Call your congressman, in which Eugene Bicyclist gets all earnest

I’ve been reading this book called “On Bicycles” — imagine that, me reading a book! And I learned something: In 1992, Congress passed a bill that started funneling gas tax money — a very small fraction of it actually — to states to build better infrastructure for bicyclists and pedestrians.

It’s been going on ever since.

Now, Congress is working on a new transportation bill. As it stands, the new bill removes all of the dedicated funding for bike and pedestrian projects. I won’t go into all the details, because people who know more than I do already have:

  • The blog of the League of American Bicyclists offers a fine explanation of the history of these programs and what’s at stake now.
  • And the local GEARs blog makes it easy to take action and let your feelings be known. This post points out how the new bill “has the look and feel of a 1970 Highway bill.”

So what, you’re wondering, do we have to show for this 20 years of dedicated money for bicycle and pedestrian projects?

Here are some projects in Eugene were partly paid for by these federal funds:

  • Significant parts of the Fern Ridge Trail, from Bailey Hill Road out to Green Hill Road.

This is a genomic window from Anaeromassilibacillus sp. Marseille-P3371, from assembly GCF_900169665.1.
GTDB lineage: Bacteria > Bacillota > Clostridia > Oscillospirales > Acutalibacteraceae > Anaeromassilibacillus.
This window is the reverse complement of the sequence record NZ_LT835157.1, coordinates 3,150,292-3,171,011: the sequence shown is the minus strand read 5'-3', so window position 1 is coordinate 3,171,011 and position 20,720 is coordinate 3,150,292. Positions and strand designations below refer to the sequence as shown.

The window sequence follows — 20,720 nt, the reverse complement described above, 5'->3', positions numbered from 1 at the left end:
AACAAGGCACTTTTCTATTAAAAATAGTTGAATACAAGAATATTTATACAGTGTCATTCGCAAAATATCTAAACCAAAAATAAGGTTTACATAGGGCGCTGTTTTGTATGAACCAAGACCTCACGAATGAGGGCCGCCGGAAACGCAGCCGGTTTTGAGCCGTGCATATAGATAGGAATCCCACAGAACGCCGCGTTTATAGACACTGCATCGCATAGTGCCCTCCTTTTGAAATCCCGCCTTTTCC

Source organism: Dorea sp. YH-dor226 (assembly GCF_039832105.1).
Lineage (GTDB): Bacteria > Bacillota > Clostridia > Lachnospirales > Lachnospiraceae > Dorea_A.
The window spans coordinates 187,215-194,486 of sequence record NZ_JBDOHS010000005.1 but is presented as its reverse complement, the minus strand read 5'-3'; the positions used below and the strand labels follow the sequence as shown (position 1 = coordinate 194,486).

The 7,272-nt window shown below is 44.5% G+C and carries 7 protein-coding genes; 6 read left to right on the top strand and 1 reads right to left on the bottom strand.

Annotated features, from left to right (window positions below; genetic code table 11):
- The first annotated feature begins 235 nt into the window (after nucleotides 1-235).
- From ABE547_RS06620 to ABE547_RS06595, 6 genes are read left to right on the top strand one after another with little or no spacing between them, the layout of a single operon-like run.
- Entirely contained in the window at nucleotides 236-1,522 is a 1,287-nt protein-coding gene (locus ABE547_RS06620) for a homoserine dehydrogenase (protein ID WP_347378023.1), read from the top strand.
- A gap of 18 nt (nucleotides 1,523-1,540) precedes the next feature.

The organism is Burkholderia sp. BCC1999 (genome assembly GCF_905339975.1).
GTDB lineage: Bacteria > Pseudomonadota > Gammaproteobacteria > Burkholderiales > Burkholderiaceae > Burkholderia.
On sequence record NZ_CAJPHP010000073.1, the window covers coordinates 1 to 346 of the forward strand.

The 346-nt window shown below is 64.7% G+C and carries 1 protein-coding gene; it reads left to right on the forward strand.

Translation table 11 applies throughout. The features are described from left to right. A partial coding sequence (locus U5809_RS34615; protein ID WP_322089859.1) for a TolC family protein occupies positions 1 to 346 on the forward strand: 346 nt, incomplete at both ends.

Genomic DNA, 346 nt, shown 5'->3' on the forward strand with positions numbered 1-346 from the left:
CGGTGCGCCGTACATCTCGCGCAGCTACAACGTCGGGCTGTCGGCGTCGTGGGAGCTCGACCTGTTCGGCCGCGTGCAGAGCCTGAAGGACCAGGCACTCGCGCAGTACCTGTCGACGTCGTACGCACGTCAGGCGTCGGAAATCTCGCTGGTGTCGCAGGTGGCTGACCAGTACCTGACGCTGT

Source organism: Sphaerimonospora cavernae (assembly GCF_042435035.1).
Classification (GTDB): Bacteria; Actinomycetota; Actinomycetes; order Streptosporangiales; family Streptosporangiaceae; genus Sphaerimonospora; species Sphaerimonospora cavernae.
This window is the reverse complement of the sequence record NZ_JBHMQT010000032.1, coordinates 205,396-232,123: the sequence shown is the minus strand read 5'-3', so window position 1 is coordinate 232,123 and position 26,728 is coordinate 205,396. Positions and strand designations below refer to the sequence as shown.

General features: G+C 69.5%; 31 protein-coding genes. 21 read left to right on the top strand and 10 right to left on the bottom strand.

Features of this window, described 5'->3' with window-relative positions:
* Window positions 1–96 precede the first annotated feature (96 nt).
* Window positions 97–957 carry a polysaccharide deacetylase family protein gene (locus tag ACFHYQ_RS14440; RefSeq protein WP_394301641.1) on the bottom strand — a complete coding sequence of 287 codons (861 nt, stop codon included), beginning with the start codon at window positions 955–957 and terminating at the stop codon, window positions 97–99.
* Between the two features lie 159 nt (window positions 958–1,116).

• The new Delta Ponds bike/pedestrian bridge.
  • The nice new path along the Middle Fork of the Willamette River in Springfield.
  • The bike-pedestrian bridge over 18th Avenue at Westmoreland Park.
  • The “traffic calming” circles on 15th Avenue, a designated and well-used bike route.

Also on the chopping block is a program called Safe Routes to School, which does such good work as teaching bike safety to school kids and improving street crossings, so we can encourage families to get kids walking and riding to school again. For an idea of what this program has done, check out this Google map.

3 thoughts on “Call your congressman, in which Eugene Bicyclist gets all earnest

  1. Locally we can count on our man DeFazio to take a proper stand, but it’s worth encouraging him and other respective representatives to keep the US in the 21st century for transportation funding.

  2. “The “traffic calming” circles on 15th Avenue, a designated and well-used bike route.”

    “[D]esignated” and “well-used,” you say, but I notice you did not mention “well-maintained.” Take a look at the intersection of 15th and Oak sometime, meanwhile they are gonna spend $$$ destroying a charming stretch of the north bank trail between the Autzen footbridge and Alton Baker park. Typical “bike-friendly Eugene” PR bullshit.

    Oh, and while I am at it, has anyone noticed the “sharrows” on the stretch of 13th between University and Kincaide Streets? The “car-free” section of 13th on U of O campus has long been a pathetic joke.

    1. To really make 15th a better route, it would be nice if they turned the stop signs at at least a few of the intersections. Of course I don’t imagine that would happen on the three big ones:Willamette, Oak and Pearl.

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